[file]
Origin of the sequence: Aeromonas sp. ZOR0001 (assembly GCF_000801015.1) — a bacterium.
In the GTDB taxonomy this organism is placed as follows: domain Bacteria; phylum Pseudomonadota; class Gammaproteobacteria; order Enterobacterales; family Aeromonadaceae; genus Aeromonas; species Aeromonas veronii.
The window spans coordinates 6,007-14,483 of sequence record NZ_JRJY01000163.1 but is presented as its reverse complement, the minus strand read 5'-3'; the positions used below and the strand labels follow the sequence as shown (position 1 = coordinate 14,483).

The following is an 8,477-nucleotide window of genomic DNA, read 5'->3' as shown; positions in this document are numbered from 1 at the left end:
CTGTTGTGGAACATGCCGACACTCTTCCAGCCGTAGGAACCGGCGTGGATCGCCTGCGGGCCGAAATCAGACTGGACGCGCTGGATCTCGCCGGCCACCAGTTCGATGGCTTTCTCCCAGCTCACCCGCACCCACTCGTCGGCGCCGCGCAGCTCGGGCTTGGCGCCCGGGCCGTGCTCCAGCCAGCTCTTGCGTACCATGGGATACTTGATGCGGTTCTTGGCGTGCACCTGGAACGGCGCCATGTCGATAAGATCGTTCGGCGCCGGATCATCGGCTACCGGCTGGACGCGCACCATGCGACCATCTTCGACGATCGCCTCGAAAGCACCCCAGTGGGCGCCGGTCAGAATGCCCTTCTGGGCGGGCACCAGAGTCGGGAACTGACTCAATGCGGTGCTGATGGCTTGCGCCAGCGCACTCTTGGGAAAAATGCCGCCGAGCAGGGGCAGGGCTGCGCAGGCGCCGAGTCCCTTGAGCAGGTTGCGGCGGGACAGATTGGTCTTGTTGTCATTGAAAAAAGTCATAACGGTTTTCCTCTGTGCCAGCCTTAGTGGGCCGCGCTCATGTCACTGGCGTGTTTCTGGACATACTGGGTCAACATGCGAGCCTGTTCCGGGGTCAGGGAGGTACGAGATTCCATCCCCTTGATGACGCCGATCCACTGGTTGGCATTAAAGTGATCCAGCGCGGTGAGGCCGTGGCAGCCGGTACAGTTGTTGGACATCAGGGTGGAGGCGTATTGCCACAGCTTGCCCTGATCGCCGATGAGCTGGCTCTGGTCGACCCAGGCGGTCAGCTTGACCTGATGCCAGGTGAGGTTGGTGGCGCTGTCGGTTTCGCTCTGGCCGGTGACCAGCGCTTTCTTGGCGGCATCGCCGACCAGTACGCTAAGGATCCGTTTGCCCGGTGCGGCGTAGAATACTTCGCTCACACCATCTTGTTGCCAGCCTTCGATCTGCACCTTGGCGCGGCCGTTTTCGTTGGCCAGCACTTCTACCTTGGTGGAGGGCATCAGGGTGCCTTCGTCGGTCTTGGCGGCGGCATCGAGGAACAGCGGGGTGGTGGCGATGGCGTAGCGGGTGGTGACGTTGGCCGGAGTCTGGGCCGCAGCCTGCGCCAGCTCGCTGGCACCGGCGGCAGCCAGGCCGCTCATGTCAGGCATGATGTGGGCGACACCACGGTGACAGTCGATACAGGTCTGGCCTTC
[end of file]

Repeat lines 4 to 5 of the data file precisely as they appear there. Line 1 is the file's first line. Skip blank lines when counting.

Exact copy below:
The following is an 8,477-nucleotide window of genomic DNA, read 5'->3' as shown; positions in this document are numbered from 1 at the left end:
CTGTTGTGGAACATGCCGACACTCTTCCAGCCGTAGGAACCGGCGTGGATCGCCTGCGGGCCGAAATCAGACTGGACGCGCTGGATCTCGCCGGCCACCAGTTCGATGGCTTTCTCCCAGCTCACCCGCACCCACTCGTCGGCGCCGCGCAGCTCGGGCTTGGCGCCCGGGCCGTGCTCCAGCCAGCTCTTGCGTACCATGGGATACTTGATGCGGTTCTTGGCGTGCACCTGGAACGGCGCCATGTCGATAAGATCGTTCGGCGCCGGATCATCGGCTACCGGCTGGACGCGCACCATGCGACCATCTTCGACGATCGCCTCGAAAGCACCCCAGTGGGCGCCGGTCAGAATGCCCTTCTGGGCGGGCACCAGAGTCGGGAACTGACTCAATGCGGTGCTGATGGCTTGCGCCAGCGCACTCTTGGGAAAAATGCCGCCGAGCAGGGGCAGGGCTGCGCAGGCGCCGAGTCCCTTGAGCAGGTTGCGGCGGGACAGATTGGTCTTGTTGTCATTGAAAAAAGTCATAACGGTTTTCCTCTGTGCCAGCCTTAGTGGGCCGCGCTCATGTCACTGGCGTGTTTCTGGACATACTGGGTCAACATGCGAGCCTGTTCCGGGGTCAGGGAGGTACGAGATTCCATCCCCTTGATGACGCCGATCCACTGGTTGGCATTAAAGTGATCCAGCGCGGTGAGGCCGTGGCAGCCGGTACAGTTGTTGGACATCAGGGTGGAGGCGTATTGCCACAGCTTGCCCTGATCGCCGATGAGCTGGCTCTGGTCGACCCAGGCGGTCAGCTTGACCTGATGCCAGGTGAGGTTGGTGGCGCTGTCGGTTTCGCTCTGGCCGGTGACCAGCGCTTTCTTGGCGGCATCGCCGACCAGTACGCTAAGGATCCGTTTGCCCGGTGCGGCGTAGAATACTTCGCTCACACCATCTTGTTGCCAGCCTTCGATCTGCACCTTGGCGCGGCCGTTTTCGTTGGCCAGCACTTCTACCTTGGTGGAGGGCATCAGGGTGCCTTCGTCGGTCTTGGCGGCGGCATCGAGGAACAGCGGGGTGGTGGCGATGGCGTAGCGGGTGGTGACGTTGGCCGGAGTCTGGGCCGCAGCCTGCGCCAGCTCGCTGGCACCGGCGGCAGCCAGGCCGCTCATGTCAGGCATGATGTGGGCGACACCACGGTGACAGTCGATACAGGTCTGGCCTTC